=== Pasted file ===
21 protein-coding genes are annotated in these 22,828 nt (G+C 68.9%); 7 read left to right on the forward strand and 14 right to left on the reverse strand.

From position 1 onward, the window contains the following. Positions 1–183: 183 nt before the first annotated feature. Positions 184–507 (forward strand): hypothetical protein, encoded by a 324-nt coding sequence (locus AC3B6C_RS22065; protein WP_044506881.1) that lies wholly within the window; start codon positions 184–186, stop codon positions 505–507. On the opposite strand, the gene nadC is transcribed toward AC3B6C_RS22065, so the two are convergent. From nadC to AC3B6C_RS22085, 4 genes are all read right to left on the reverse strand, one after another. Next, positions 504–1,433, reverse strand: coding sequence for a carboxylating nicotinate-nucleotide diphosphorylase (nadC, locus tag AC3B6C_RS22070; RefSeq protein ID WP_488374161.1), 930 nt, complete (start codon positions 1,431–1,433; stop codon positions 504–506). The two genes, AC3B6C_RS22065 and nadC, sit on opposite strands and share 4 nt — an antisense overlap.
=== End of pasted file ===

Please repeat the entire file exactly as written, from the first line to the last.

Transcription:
21 protein-coding genes are annotated in these 22,828 nt (G+C 68.9%); 7 read left to right on the forward strand and 14 right to left on the reverse strand.

From position 1 onward, the window contains the following. Positions 1–183: 183 nt before the first annotated feature. Positions 184–507 (forward strand): hypothetical protein, encoded by a 324-nt coding sequence (locus AC3B6C_RS22065; protein WP_044506881.1) that lies wholly within the window; start codon positions 184–186, stop codon positions 505–507. On the opposite strand, the gene nadC is transcribed toward AC3B6C_RS22065, so the two are convergent. From nadC to AC3B6C_RS22085, 4 genes are all read right to left on the reverse strand, one after another. Next, positions 504–1,433, reverse strand: coding sequence for a carboxylating nicotinate-nucleotide diphosphorylase (nadC, locus tag AC3B6C_RS22070; RefSeq protein ID WP_488374161.1), 930 nt, complete (start codon positions 1,431–1,433; stop codon positions 504–506). The two genes, AC3B6C_RS22065 and nadC, sit on opposite strands and share 4 nt — an antisense overlap.